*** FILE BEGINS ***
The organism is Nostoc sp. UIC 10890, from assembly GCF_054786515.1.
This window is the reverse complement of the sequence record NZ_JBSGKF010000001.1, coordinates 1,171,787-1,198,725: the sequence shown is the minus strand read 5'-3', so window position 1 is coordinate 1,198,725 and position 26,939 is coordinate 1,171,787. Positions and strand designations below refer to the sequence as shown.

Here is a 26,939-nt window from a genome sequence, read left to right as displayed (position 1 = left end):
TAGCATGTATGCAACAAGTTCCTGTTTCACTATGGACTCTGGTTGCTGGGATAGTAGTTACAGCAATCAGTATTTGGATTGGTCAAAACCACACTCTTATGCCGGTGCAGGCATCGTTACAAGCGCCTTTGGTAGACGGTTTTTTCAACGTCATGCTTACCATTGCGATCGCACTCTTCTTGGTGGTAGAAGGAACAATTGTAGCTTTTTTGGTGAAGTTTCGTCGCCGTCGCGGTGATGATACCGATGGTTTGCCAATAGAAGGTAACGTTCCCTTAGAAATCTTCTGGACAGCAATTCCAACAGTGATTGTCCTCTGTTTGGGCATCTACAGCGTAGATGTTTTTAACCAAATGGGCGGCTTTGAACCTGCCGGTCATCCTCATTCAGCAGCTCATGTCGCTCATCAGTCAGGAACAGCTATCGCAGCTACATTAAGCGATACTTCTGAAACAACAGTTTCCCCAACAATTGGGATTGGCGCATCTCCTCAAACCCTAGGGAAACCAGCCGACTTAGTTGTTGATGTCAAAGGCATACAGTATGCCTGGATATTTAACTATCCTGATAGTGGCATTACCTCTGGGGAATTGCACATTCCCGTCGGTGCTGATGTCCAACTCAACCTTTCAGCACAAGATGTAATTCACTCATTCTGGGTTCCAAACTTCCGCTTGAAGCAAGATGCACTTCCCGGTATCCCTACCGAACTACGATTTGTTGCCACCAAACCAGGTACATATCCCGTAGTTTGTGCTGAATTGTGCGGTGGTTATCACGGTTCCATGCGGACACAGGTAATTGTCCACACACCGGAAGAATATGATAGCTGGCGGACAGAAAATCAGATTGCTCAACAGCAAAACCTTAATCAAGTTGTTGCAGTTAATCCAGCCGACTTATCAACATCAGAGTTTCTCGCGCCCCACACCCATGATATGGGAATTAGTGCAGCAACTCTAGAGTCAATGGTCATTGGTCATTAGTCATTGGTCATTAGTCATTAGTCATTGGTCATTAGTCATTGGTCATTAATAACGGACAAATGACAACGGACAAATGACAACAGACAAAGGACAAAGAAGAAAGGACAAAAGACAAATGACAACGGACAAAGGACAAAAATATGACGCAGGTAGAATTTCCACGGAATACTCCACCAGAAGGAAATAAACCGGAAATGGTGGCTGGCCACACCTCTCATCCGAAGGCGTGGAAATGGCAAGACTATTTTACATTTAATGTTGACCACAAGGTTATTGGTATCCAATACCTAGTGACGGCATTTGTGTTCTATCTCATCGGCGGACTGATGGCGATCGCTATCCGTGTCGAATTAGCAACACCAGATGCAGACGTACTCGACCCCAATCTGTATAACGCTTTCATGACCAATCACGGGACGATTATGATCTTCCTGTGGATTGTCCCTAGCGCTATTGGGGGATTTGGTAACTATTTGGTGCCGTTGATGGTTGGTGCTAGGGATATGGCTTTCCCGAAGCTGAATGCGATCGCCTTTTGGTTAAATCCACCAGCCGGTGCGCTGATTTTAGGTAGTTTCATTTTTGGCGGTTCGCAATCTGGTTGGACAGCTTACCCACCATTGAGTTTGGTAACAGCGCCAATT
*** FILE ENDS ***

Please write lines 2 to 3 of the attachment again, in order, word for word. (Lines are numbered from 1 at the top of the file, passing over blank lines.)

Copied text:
This window is the reverse complement of the sequence record NZ_JBSGKF010000001.1, coordinates 1,171,787-1,198,725: the sequence shown is the minus strand read 5'-3', so window position 1 is coordinate 1,198,725 and position 26,939 is coordinate 1,171,787. Positions and strand designations below refer to the sequence as shown.

Here is a 26,939-nt window from a genome sequence, read left to right as displayed (position 1 = left end):